Velocity Reviews - Computer Hardware Reviews

Velocity Reviews > Newsgroups > Programming > Python > Calling a variable inside a function of another class

Reply
Thread Tools

Calling a variable inside a function of another class

 
 
Yigit Turgut
Guest
Posts: n/a
 
      01-07-2012
class test(test1):

def __init__(self, device):
 
Reply With Quote
 
 
 
 
Steven D'Aprano
Guest
Posts: n/a
 
      01-07-2012
On Sat, 07 Jan 2012 07:00:57 -0800, Yigit Turgut wrote:

> I am trying to call a variable located in a function of a class from
> main but couldn't succeed.Any ideas?


You cannot access local variables from outside their function. That's why
they are called *local* variables.

You probably want to access *attributes* of the class or the instance.
You have to define them first -- you can't access something that doesn't
exist.

class Test:
shared = 42 # Shared, class attribute
def __init__(self):
self.dt = 23 # Instance attribute, not shared.


print(Test.shared) # prints 42

However, print(Test.dt) fails because no instance has been created yet,
and so there is no dt attribute. You have to create an instance first,
then __init__ will run and create the attribute:

instance = Test()
print(instance.dt) # prints 23



--
Steven
 
Reply With Quote
 
 
 
 
Yigit Turgut
Guest
Posts: n/a
 
      01-07-2012
On Jan 7, 6:01*pm, Steven D'Aprano <steve
(E-Mail Removed)> wrote:
> On Sat, 07 Jan 2012 07:00:57 -0800, Yigit Turgut wrote:
> > I am trying to call a variable located in a function of a class from
> > main but couldn't succeed.Any ideas?

>
> You cannot access local variables from outside their function. That's why
> they are called *local* variables.
>
> You probably want to access *attributes* of the class or the instance.
> You have to define them first -- you can't access something that doesn't
> exist.
>
> class Test:
> * * shared = 42 *# Shared, class attribute
> * * def __init__(self):
> * * * * self.dt = 23 *# Instance attribute, not shared.
>
> print(Test.shared) *# prints 42
>
> However, print(Test.dt) fails because no instance has been created yet,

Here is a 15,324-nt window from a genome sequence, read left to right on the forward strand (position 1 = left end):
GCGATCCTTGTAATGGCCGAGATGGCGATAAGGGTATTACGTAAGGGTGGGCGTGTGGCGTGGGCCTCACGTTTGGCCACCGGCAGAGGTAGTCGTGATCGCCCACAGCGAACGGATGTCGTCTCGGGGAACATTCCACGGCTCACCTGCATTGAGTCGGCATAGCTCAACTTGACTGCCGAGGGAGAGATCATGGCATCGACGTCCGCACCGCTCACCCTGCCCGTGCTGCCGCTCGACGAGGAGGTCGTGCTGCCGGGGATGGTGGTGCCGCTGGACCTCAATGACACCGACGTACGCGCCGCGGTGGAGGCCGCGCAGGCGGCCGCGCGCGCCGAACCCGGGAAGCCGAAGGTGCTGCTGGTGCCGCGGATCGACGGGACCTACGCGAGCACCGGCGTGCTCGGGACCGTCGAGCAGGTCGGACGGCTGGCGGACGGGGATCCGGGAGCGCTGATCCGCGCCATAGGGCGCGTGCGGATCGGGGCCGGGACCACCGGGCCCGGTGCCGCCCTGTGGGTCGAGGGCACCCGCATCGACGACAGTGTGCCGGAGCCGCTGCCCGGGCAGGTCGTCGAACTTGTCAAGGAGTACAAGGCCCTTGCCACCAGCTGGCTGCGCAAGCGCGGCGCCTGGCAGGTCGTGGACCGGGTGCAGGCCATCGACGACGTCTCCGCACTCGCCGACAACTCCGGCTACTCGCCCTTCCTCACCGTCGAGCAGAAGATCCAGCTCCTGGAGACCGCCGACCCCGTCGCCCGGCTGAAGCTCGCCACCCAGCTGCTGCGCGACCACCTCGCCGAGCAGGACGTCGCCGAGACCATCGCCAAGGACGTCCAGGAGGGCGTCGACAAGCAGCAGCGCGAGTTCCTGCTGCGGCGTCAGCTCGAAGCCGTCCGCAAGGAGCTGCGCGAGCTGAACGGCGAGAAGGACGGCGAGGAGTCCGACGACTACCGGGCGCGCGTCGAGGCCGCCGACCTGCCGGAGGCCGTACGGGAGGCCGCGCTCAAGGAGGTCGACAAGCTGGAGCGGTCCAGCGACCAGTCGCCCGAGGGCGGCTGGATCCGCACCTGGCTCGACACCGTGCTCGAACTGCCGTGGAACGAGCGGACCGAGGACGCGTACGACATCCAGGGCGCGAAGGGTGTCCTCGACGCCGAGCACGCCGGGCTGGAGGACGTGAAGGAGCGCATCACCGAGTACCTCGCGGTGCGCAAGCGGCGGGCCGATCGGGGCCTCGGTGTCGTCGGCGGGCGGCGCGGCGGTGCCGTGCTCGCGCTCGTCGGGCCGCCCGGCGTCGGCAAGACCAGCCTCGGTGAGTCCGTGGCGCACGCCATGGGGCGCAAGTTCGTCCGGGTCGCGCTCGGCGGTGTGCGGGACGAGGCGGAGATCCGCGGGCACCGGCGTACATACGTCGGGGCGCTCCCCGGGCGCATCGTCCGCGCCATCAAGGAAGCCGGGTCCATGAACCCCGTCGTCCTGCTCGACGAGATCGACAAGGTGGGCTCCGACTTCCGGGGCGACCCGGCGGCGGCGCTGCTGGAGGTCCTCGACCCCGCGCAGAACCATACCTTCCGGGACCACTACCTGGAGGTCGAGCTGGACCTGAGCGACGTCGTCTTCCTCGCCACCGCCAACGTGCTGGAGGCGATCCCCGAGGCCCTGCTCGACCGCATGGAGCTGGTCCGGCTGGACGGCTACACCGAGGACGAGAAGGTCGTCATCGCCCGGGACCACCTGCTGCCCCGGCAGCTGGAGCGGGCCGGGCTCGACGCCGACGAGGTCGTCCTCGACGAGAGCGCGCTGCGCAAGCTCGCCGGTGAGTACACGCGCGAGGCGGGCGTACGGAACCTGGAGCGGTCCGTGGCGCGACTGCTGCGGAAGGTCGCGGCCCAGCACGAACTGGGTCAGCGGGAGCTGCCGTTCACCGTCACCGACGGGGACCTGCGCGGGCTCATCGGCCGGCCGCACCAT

> and so there is no dt attribute. You have to create an instance first,
> then __init__ will run and create the attribute:
>
> instance = Test()
> print(instance.dt) *# prints 23
>
> --
> Steven


How about assigning the variable as global, wouldn't it be more
effective?
 
Reply With Quote
 
Dennis Lee Bieber
Guest
Posts: n/a
 
      01-07-2012
On Sat, 7 Jan 2012 08:18:10 -0800 (PST), Yigit Turgut
<(E-Mail Removed)> wrote:

>How about assigning the variable as global, wouldn't it be more
>effective?


"global somename" only tells the Python interpreter that all
references WITHIN a function definition to "somename" really are
references to "somename" at the MODULE level.


-=-=-=-=- amodule.py

name1 = 123
name2 = 456
name3 = 789

def afunc(x):
global name1
z = x + name1 #okay, it is using the module name1
name1 = z #still okay
y = x + name2 #okay so far, will look up to the module level
e = y + name3 #due to the next line, this will error
name3 = e #no global, name3 is local, and above is undefined
--
Wulfraed Dennis Lee Bieber AF6VN
http://www.velocityreviews.com/forums/(E-Mail Removed) HTTP://wlfraed.home.netcom.com/

 
Reply With Quote
 
Jean-Michel Pichavant
Guest
Posts: n/a
 
      01-10-2012
Yigit Turgut wrote:
> class test(test1):
>
> def __init__(self, device):
> .
> .
> .
> def _something(self, x=1)
> self.dt = data
>
>
> if __name__ == "__main__":
> test.something.dt ???
>
> I am trying to call a variable located in a function of a class from
> main but couldn't succeed.Any ideas?
>


if __name__ == "__main__":
aTest = test(whateverdevice)
print aTest.dt

Some advices:

- a common practice in python is to name classes in CamelCase ( read http://www.python.org/dev/peps/pep-0008/ )
- if dt is a shortcut for data, it's a bad one.
- default values are for loosers, they should be used only to keep backward compatibility (personal opinion, a lot of ppl would disagree)
- "call" is usually reserved for method and function, or any callable object in python. What you're trying to do is to reference an object, not calling it.

JM

 
Reply With Quote
 
Terry Reedy
Guest
Posts: n/a
 
      01-10-2012

> Yigit Turgut wrote:
>> class test(test1):
>>
>> def __init__(self, device):
>> .
>> .
>> .
>> def _something(self, x=1)
>> self.dt = data
>>
>>
>> if __name__ == "__main__":
>> test.something.dt ???
>>
>> I am trying to call a variable located in a function of a class


dt is an attribute of an instance of the class.
t = test() # create instance
t._something() # call method that assigns attribute to t
t.dt # is not the value of dt for t

--
Terry Jan Reedy

 
Reply With Quote
 
 
 
Reply

Thread Tools

Posting Rules
You may not post new threads
You may not post replies
You may not post attachments
You may not edit your posts

BB code is On
Smilies are On
[IMG] code is On
HTML code is Off
Trackbacks are On
Pingbacks are On
Refbacks are Off


Similar Threads
Thread Thread Starter Forum Replies Last Post
Defining a function inside a function. Whats this feature ? How touse inside a class ? Sur Ruby 4 01-08-2008 02:50 PM
Calling a class' memver function from inside another class philipwinder@googlemail.com C++ 5 08-06-2006 08:42 PM
calling virtual function results in calling function of base class... Andreas Lagemann C++ 8 01-10-2005 11:03 PM
calling virtual function results in calling function of base class ... tiwy C++ 0 01-09-2005 11:17 PM
Access a control inside an usercontrol from another control inside another usercontrol nail ASP .Net 0 09-15-2004 03:55 PM



Advertisments